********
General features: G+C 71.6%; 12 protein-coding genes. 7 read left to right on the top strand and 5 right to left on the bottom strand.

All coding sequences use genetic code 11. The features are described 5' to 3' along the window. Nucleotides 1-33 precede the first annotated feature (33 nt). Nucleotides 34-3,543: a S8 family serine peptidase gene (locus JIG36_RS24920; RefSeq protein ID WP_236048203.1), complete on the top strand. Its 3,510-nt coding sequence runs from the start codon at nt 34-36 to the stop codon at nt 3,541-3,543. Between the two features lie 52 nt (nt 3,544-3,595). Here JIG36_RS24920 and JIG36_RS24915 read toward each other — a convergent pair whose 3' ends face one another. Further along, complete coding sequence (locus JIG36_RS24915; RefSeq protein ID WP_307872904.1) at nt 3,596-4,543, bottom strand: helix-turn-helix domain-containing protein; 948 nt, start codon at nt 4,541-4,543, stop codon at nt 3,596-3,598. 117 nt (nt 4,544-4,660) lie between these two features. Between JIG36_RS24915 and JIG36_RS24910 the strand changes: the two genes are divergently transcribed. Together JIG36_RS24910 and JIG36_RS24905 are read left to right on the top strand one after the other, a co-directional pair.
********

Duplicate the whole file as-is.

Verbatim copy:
General features: G+C 71.6%; 12 protein-coding genes. 7 read left to right on the top strand and 5 right to left on the bottom strand.

All coding sequences use genetic code 11. The features are described 5' to 3' along the window. Nucleotides 1-33 precede the first annotated feature (33 nt). Nucleotides 34-3,543: a S8 family serine peptidase gene (locus JIG36_RS24920; RefSeq protein ID WP_236048203.1), complete on the top strand. Its 3,510-nt coding sequence runs from the start codon at nt 34-36 to the stop codon at nt 3,541-3,543. Between the two features lie 52 nt (nt 3,544-3,595). Here JIG36_RS24920 and JIG36_RS24915 read toward each other — a convergent pair whose 3' ends face one another. Further along, complete coding sequence (locus JIG36_RS24915; RefSeq protein ID WP_307872904.1) at nt 3,596-4,543, bottom strand: helix-turn-helix domain-containing protein; 948 nt, start codon at nt 4,541-4,543, stop codon at nt 3,596-3,598. 117 nt (nt 4,544-4,660) lie between these two features. Between JIG36_RS24915 and JIG36_RS24910 the strand changes: the two genes are divergently transcribed. Together JIG36_RS24910 and JIG36_RS24905 are read left to right on the top strand one after the other, a co-directional pair.